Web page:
Bilton, she felt a slight disappointment at her inability to engross
his attention, and at the civil friendliness which he thought a
sufficient reply to her gay sallies. For so good-looking and
well-dressed a man he struck her as singularly reserved. But perhaps he
was "engaged"; yes, that must be the explanation. When the guests had
left, she put a plain question to Mrs. Mumford.
'I don't think he is engaged,' answered Emmeline, who on the whole
was satisfied with Miss Derrick's demeanour throughout the day.
'Oh! But, of course, he may be, without you knowing it. Or is it
always made known?'
'There's no rule about it, my dear.'
'Well, they're very nice people,' said Louise, with a little sigh.
'And I like your sister so much. I'm glad she asked me to go and see
her. Is Mr. Bilton often at her house? — Don't misunderstand me, Mrs.
Mumford. It's only that I do like men's society; there's no harm, is
there? And people like Mr. Bilton are very different from those I've
known; and I want to see more of them, you know.'
'There's no harm in saying that to me, Louise,' replied Mrs.
Mumford. 'But pray be careful not to seem "forward." People think —
and say — such disagreeable things.'
Miss Derrick was grateful, and again gave an assurance that repose
and modesty should be the rule of her life.
At the theatre on Monday evening she exhibited a childlike
enjoyment which her companions could not but envy. The freshness of her
sensibilities was indeed remarkable, and Emmeline observed with
pleasure that her mind seemed to have a very wholesome tone. Louise
might commit follies, and be guilty of bad taste to any extent, but
nothing in her savoured of depravity.
Tuesday she spent at home, pretending to read a little, and
obviously thinking a great deal. On Wednesday morning she proposed of a
sudden that Emmeline should go up to town with her on a shopping
expedition. They had already turned over her wardrobe, numerous
articles whereof were condemned by Mrs. Mumford's taste, and by Louise
cheerfully sacrificed; she could not rest till new purchases had been
made. So, after early luncheon, they took train to Victoria, Louise
insisting that all the expenses should be hers. By five o'clock she had
laid out some fifteen pounds, vastly to her satisfaction. They took tea
at a restaurant, and reached Sutton not long before Mumford's return.
On Friday they went to London again, to call upon Mrs. Grove.
Louise promised that this should be her last "outing" for a whole week.
She admitted a feeling of restlessness, but after to-day she would
overcome it. And that night she apologised formally to Mumford for
taking his wife so much from home.
'Please don't think I shall always be running about like this. I
feel that I'm settling down. We are going to be very comfortable and
And, to the surprise of her friends, more than a week went by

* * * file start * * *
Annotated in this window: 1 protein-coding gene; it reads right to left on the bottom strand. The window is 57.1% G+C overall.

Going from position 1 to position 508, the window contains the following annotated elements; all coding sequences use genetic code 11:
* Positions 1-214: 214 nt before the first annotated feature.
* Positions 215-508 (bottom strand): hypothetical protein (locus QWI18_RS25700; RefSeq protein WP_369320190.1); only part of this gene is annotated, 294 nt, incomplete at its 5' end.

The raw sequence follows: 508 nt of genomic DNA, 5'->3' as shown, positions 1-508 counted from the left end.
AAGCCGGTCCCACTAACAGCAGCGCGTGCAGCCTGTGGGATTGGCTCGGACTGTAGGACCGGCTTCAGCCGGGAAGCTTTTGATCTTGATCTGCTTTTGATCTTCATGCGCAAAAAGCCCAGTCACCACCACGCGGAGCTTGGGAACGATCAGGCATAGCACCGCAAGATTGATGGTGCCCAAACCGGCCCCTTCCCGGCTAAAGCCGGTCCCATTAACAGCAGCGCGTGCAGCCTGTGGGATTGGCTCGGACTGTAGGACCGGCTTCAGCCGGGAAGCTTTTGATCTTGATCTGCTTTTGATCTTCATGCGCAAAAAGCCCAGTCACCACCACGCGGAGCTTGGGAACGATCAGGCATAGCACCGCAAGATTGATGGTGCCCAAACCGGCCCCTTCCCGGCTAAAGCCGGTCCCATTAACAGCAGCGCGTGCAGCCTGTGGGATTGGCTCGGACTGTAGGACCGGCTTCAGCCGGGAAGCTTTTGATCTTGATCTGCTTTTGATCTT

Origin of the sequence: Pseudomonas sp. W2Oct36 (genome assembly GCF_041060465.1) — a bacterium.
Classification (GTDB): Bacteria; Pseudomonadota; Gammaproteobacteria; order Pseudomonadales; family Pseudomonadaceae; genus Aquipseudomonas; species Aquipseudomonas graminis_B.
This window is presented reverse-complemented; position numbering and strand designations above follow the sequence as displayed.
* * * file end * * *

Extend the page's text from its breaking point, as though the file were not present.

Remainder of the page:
before she declared that a day in town was absolutely necessary. Mr.
Higgins had sent her a fresh supply of money, as there were still a few
things she needed to purchase. But this time Emmeline begged her to go
alone, and Louise seemed quite satisfied with the arrangement.
Early in the afternoon, as Mrs. Mumford was making ready to go out,
the servant announced to her that a gentleman had called to see Miss
Derrick; on learning that Miss Derrick was away, he had asked sundry
questions, and ended by requesting an interview with Mrs. Mumford. His
name was Cobb.
'Show him into the drawing-room,' said Emmeline, a trifle agitated.
'I will be down in a few moments.'
Beset by anxious anticipations, she entered the room, and saw
before her a figure not wholly unlike what she had imagined: a wiry,
resolute-looking man, with knitted brows, lips close-set, and heavy
feet firmly planted on the carpet. He was respectably dressed, but
nothing more, and in his large bare hands held a brown hat marked with
a grease spot. One would have judged him a skilled mechanic. When he
began to speak, his blunt but civil phrases were in keeping with this
impression. He had not the tone of an educated man, yet committed no
'My name is Cobb. I must beg your pardon for troubling you. Perhaps
you have heard of me from Miss Derrick?'
'Yes, Mr. Cobb, your name has been mentioned,' Emmeline replied
nervously. 'Will you sit down?'
'Thank you, I will.'
He twisted his hat about, and seemed to prepare with difficulty the
next remark, which at length burst, rather than fell, from his lips.
'I wanted to see Miss Derrick. I suppose she is still living with
you? They told me so.'
A terrible man, thought Emmeline, when roused to anger; his words
must descend like sledge-hammers. And it would not take much to anger
him. For all that, he had by no means a truculent countenance. He was
trying to smile, and his features softened agreeably enough. The more
closely she observed him, the less grew Emmeline's wonder that Louise
felt an interest in the man.
'Miss Derrick is likely to stay with us for some time, I believe.
She has only gone to town, to do some shopping.'
'I see. When I met her last she talked a good deal about you, Mrs.
Mumford, and that's why I thought I would ask to see you. You have a
good deal of influence over her.'
'Do you think so?' returned Emmeline, not displeased. 'I hope I may